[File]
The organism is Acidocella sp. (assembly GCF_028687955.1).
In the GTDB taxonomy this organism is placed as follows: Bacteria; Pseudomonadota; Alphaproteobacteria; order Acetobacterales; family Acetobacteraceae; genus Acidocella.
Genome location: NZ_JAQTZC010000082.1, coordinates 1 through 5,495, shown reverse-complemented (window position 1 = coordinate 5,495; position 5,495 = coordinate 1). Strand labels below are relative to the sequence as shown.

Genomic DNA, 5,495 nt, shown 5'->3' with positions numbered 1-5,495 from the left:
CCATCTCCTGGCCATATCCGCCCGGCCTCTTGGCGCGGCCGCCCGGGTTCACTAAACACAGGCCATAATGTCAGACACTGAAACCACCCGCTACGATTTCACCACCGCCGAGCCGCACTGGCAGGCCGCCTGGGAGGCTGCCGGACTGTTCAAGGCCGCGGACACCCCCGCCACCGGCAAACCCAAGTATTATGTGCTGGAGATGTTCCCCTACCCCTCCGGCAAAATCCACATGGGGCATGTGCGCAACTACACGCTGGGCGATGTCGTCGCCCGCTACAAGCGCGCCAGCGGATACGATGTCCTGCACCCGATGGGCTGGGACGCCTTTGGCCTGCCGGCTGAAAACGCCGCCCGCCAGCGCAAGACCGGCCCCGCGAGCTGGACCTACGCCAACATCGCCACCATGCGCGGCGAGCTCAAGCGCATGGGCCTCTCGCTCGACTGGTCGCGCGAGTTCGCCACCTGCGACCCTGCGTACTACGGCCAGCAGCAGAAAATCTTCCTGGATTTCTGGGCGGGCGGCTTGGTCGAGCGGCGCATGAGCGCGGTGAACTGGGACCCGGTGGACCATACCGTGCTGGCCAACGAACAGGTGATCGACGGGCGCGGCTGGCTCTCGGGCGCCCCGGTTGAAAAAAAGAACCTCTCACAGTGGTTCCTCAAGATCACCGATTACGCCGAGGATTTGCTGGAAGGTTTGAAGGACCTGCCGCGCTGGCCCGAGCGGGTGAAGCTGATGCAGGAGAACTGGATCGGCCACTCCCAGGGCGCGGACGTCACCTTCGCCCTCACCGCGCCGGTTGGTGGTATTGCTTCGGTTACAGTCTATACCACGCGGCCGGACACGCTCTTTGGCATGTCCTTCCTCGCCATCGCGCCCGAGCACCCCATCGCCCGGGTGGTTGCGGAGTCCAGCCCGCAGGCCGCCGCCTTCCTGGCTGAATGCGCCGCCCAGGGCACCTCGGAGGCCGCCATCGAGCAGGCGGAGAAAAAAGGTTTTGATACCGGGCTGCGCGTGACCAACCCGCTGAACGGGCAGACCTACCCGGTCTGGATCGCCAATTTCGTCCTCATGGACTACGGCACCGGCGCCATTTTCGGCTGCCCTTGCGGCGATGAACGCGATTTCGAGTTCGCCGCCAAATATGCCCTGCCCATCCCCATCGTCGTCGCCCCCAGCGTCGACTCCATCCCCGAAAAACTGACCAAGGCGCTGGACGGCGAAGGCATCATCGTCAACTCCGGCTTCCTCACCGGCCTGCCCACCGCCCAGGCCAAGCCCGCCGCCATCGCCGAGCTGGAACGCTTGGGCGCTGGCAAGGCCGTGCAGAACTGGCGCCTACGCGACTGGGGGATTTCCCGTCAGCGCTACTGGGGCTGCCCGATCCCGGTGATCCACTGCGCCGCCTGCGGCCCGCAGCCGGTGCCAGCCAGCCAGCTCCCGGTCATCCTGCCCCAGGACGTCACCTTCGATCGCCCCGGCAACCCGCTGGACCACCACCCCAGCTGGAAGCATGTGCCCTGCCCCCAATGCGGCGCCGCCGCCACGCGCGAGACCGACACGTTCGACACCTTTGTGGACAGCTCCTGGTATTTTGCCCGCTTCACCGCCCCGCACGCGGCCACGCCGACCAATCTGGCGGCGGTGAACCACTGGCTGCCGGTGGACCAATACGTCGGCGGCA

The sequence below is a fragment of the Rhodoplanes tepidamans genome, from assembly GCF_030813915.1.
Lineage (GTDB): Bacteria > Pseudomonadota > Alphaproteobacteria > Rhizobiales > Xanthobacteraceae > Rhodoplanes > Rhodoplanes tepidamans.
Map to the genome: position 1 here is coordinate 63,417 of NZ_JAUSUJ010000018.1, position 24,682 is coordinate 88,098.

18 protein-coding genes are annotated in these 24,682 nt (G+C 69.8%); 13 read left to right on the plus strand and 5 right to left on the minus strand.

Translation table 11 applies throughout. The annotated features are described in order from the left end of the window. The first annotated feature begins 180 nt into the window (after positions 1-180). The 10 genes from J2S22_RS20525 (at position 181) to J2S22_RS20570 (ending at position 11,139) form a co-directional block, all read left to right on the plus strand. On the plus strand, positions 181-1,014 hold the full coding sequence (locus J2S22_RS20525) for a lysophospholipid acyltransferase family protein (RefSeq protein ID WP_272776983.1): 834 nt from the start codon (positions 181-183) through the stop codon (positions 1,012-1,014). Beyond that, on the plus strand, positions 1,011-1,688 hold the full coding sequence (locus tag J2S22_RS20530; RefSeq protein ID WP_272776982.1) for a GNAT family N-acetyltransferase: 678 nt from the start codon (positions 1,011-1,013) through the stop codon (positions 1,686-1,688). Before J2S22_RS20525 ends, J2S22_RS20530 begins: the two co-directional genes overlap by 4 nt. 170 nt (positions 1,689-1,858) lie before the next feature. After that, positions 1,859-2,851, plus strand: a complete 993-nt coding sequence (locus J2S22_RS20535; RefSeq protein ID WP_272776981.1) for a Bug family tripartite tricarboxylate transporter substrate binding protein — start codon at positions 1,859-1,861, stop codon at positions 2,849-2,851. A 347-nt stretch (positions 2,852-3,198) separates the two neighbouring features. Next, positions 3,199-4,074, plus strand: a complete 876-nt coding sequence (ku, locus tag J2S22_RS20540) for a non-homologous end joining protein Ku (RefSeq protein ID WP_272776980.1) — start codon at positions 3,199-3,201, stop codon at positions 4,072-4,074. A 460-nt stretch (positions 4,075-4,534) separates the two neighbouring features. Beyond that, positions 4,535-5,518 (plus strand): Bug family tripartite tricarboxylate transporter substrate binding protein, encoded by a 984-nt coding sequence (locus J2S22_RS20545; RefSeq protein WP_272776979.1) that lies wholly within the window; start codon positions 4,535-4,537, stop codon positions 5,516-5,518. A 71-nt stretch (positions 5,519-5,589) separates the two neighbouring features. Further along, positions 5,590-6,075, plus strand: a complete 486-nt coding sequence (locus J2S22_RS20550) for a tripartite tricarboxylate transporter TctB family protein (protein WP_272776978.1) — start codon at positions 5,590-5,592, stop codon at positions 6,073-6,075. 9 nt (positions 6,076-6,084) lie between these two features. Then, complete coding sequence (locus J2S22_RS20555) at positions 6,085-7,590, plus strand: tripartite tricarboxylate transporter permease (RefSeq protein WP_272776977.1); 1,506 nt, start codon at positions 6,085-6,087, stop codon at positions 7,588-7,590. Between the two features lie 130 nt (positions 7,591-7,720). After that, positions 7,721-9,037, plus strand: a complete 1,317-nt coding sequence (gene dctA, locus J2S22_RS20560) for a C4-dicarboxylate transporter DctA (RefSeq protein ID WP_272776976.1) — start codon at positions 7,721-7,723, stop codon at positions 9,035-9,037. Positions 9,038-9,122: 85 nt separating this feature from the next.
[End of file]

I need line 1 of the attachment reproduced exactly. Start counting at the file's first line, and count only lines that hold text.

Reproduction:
The organism is Acidocella sp. (assembly GCF_028687955.1).